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Trusts urged to adopt a standardised clinical assessment system

NHS England endorses the National Early Warning Score

Jo Carlowe

Tuesday, 19 December 2017

NHS England is today asking every hospital trust to adopt the National Early Warning Score in a bid to save thousands of lives.

The National Early Warning Score (NEWS) has been produced by the Royal College of Physicians and is backed by the Royal College for Emergency Medicine, NHS Improvement, the Association of Ambulance Chairs and Sir Bruce Keogh, National Medical Director for NHS England. It is also being targeted by the US Navy. 

NHS England say the system could save nearly 2,000 lives and 627,000 bed days every year. 

The system aims to create a standardised approach to clinical assessment across the country.

It is estimated that the NEWS is now being used in over 70% of trusts but NHS England is setting the goal of having the system in place across every acute and ambulance setting by 2019.

Having the NEWS adopted as the standard system will mean NHS staff who move between trusts are using a consistent set of measures for diagnosing patients.

Under the system, patients are assessed on a series of key measures:

  • Breathing rate
  • Pulse rate
  • Blood pressure
  • Temperature
  • Level of consciousness
  • Oxygen saturation

The results are plotted on a NEWS chart which then gives a score for each measure and the combined number then shows the level of clinical care needed and the risk of deterioration.

A low score of between 1-4 would lead to an assessment by a registered nurse, a medium score of between 5-6 would prompt an urgent review from an acute clinician, such as a ward-based doctor, and a high score of seven or more would see an emergency assessment by a critical care team and a likely patient transfer to a high dependency unit.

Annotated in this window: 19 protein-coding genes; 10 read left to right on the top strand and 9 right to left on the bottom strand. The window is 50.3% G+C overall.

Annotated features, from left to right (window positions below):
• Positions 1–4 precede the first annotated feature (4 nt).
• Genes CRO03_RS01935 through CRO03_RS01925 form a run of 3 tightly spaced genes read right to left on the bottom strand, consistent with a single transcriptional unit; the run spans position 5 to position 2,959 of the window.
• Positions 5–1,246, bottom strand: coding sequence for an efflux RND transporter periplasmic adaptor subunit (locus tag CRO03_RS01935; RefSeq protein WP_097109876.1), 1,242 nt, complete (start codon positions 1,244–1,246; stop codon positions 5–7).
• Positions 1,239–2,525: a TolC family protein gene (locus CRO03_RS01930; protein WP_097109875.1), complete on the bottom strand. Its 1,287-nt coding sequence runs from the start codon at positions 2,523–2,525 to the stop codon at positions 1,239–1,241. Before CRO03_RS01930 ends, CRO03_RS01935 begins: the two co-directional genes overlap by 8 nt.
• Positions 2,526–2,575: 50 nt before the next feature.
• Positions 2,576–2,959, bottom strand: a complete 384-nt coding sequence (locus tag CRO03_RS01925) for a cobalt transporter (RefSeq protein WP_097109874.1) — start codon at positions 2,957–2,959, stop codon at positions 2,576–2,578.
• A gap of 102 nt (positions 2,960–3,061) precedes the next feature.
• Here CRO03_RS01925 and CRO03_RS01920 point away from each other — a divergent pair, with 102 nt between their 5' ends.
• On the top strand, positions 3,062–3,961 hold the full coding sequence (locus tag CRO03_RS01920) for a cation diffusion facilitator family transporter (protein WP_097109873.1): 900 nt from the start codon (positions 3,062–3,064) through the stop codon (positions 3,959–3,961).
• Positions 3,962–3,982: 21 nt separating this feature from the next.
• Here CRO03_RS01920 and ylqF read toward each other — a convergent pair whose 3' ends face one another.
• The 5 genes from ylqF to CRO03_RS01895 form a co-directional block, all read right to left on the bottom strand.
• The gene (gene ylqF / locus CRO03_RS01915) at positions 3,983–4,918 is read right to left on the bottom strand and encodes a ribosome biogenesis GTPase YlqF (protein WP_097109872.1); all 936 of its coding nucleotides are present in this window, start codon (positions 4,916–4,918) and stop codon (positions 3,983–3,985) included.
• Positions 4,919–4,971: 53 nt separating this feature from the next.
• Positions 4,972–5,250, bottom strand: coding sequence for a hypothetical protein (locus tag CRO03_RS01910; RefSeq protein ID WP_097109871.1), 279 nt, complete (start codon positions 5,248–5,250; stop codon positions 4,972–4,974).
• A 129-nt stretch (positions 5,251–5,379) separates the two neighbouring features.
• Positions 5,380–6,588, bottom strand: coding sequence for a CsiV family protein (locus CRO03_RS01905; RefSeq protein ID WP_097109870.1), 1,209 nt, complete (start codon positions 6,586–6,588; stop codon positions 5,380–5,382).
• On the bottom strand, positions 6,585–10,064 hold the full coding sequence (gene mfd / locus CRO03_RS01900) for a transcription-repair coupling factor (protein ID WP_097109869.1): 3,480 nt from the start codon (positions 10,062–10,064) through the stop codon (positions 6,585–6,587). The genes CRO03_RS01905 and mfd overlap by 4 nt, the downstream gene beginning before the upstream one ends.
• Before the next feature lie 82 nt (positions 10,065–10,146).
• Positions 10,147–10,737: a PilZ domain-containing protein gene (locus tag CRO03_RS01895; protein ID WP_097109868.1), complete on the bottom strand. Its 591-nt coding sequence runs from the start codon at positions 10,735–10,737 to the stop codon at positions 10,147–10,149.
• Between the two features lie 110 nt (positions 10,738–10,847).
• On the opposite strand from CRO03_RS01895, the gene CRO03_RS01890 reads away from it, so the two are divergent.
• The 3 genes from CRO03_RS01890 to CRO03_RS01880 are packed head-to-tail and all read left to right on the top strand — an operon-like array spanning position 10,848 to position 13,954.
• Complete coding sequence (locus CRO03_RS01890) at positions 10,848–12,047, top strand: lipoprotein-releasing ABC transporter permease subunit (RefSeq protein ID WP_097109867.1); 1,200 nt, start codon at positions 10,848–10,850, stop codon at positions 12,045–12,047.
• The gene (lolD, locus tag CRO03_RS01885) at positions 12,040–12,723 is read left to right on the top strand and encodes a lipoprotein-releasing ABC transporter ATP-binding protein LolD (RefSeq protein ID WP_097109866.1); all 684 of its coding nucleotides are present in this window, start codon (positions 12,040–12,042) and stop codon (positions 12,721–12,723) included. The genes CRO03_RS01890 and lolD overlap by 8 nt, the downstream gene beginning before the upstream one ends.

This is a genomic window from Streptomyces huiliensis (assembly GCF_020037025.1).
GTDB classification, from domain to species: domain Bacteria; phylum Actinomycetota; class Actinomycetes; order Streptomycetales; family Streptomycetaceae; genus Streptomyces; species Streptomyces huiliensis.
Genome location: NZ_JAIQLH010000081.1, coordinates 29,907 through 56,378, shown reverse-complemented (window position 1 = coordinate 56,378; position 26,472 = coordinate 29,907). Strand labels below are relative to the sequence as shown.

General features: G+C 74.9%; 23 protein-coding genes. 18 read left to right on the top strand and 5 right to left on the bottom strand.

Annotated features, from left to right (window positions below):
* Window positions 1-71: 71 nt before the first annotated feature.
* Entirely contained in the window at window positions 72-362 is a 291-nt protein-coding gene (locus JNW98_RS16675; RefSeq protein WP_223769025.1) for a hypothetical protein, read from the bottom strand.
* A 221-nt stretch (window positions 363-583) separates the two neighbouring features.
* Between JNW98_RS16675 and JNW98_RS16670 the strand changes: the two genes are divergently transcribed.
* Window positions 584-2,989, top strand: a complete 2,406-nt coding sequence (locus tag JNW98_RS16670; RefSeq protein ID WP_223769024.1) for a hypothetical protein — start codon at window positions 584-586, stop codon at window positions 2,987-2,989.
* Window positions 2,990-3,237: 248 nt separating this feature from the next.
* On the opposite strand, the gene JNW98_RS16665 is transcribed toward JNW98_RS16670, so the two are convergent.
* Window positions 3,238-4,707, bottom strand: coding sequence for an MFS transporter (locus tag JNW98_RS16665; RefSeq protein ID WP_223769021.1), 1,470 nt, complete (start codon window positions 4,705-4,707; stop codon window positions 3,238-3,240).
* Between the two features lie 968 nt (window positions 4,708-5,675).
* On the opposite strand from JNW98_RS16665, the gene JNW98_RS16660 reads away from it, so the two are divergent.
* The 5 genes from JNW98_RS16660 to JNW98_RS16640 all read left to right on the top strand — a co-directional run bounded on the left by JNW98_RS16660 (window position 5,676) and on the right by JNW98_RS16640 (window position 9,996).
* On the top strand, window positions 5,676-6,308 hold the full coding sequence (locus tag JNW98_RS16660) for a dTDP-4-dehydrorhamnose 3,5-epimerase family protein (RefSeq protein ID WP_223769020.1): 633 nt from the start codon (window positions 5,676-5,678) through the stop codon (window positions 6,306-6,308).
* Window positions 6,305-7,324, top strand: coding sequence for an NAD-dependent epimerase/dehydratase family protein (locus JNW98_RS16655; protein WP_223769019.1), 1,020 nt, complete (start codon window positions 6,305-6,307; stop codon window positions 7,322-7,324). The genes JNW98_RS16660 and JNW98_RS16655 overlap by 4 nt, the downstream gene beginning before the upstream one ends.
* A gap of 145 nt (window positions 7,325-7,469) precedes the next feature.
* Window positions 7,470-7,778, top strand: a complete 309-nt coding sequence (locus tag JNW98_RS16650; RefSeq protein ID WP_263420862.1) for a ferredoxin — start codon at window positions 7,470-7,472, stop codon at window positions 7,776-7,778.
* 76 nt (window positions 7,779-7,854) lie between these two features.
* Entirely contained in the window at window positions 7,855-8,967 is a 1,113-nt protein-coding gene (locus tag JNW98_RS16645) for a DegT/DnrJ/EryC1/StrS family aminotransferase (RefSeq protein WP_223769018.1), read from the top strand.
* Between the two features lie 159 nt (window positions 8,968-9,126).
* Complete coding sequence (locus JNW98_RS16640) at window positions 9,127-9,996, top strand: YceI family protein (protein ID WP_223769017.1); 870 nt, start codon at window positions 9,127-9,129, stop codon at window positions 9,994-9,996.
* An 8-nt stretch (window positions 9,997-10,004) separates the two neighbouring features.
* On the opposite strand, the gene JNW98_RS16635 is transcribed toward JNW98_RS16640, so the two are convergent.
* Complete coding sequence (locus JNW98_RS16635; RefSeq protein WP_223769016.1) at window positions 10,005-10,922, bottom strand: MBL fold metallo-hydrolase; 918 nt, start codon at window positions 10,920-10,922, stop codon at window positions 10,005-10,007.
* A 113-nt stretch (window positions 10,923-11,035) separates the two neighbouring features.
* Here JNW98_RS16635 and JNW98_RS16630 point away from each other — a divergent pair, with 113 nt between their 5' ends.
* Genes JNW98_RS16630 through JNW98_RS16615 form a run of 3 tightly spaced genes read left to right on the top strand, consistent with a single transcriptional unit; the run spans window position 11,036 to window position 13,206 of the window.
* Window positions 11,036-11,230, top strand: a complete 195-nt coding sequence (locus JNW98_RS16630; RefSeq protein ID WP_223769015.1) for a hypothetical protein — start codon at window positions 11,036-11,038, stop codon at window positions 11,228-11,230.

Sir Bruce Keogh said: “Air Traffic Control systems around the world use common standards and language to prevent disasters and the NHS, with the safety of millions of patients every year at stake, should be no different.

“If staff move between hospitals and end up speaking at cross-purposes, warning signs are missed and patient care can be compromised. I want to see every hospital in the country using the NEWS approach by 2019 as we continually strive to make sure the NHS delivers the highest standards of care possible.”

A cross-system working group has been established, and will develop and oversee a plan to achieve the ambition. The group is chaired by Celia Ingham Clark, consultant surgeon and NHS England medical director for clinical effectiveness.

NEWS is an update of a system first produced in 2012. The Royal College of Physicians has also developed NEWS2 — an early warning system to improve the detection of clinical deterioration due to sepsis in adults. 

RCP president Professor Jane Dacre said: “This update will mark the beginning of a new chapter for NEWS, as with the support of NHS England and NHS Improvement, over the next year NEWS will become the default early warning score for NHS trusts and ambulances. Patients will benefit from its implementation, and staff will benefit from not having to learn a new score each time they join a new trust. And I hope that NEWS will continue its global journey, saving lives across the world.”

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